Using discrete inputs instead of ASCII has caused problems with nuisance alarms. "In our UWSE switch, system operator checks produce major alarms. Several times a night the switch does a system operator check and it causes a major alarm. So right now we don't have the monitoring turned on at night. We haven't had any big outages on it yet, but if it happens, someone's going to ask, 'Why don't you have that alarm monitoring on?'" Willis said.
Willis said that Paul Bunyan should have been using T/Mon's advanced features, but he simply didn't know his IAM-5 supported them. "I had no idea there was an ASCII module that we should be using. We have 175-200 digital loop circuits that report to the IAM-5 through just discrete alarms. If we get an alarm at two o'clock in the morning we don't know if we should roll the truck or what. To me, the $100 Sensaphone we had hanging on the wall before did the same thing," said Willis.
Willis changed his mind about T/Mon after attending one of the DPS Telecom Factory Training Events in April. Factory training gave Willis an in-depth understanding of T/Mon's true capabilities that he couldn't get on the job.
"I'm totally happy with how the training went. I would have loved another couple days on ASCII or SNMP. I had heard of SNMP, but I never knew what SNMP was until I learned it here. I'm not at all scared about SNMP now," Willis said.
"Chris and Jason [DPS instructors Chris Hower and Jason Schmuck] were very knowledgeable, and they never make you feel like you're slowing things down. They could probably talk circles around us regular telephone guys, but they kept it to terms that we could understand. In some training classes I've been to, you don't dare ask a question, but they never gave that impression," Willis said.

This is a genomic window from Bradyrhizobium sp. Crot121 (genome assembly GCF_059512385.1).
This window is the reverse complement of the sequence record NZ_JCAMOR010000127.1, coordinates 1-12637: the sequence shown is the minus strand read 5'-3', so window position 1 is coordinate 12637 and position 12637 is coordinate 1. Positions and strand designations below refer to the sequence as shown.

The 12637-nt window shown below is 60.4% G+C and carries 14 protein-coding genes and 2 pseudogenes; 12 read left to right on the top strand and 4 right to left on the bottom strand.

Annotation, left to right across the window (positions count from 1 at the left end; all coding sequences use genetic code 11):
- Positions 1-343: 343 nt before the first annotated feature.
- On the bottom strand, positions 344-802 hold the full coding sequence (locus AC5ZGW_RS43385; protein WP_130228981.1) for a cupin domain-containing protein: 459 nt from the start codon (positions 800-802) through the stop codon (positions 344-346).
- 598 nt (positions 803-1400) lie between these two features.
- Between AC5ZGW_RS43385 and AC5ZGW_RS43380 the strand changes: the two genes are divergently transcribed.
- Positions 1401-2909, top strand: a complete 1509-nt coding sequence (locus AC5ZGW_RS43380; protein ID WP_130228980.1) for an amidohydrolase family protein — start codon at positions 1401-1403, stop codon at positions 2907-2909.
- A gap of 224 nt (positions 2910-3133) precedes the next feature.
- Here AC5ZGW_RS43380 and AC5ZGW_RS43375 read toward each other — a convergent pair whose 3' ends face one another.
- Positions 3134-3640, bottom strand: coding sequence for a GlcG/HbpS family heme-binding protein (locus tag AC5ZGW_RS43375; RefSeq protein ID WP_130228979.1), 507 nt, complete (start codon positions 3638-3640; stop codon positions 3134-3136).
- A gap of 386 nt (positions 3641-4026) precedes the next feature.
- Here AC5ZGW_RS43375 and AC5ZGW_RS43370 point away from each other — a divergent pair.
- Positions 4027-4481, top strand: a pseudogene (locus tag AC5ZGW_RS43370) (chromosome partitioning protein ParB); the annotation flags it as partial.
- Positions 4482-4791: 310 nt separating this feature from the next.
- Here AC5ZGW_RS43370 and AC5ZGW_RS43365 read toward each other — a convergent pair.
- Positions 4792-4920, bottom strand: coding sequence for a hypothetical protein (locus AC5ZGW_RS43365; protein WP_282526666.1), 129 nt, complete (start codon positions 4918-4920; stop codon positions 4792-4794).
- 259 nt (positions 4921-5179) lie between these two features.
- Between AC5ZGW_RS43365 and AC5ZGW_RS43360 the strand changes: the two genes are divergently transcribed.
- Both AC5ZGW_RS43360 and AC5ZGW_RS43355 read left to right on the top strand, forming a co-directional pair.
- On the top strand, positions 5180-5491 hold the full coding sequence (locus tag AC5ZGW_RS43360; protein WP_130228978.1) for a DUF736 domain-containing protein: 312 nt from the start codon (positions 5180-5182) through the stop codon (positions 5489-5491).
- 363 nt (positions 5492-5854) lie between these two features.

"And being able to talk with some of the guys that designed my alarm system was great," said Willis. "They didn't have to pop in the classroom and introduce themselves, and ask where everyone was from, but they did."
Knowing more about how T/Mon works and what it can do has given Willis a mission - to go back to Paul Bunyan Telephone and make their monitoring more effective.
Willis means to change things by putting to use what he's learned about ASCII processing. "ASCII is the big thing I need to work on. My main objective is to monitor more with ASCII. With the UWSE switch, if we were using ASCII alarms, we could filter out those nuisance alarms," Willis said.
ASCII will also support more detailed alarm descriptions. And the IAM-5 will be able to send that description directly to a field tech's pager.
"I'd like to see very detailed alarm descriptions on my pager, and I think the other techs in my CO department want the same. I want to know exactly where I'm going and what I'm going to be doing. I also don't want to get to work and get in trouble because I didn't respond to an alarm," Willis said.
Like Derek Willis, you too can learn how to improve your network monitoring at a DPS Factory Training Event. DPS factory training is the best way to get more from your monitoring - a practical, hands-on course where you'll learn from the same engineers and technicians who designed and built your network reliability management system.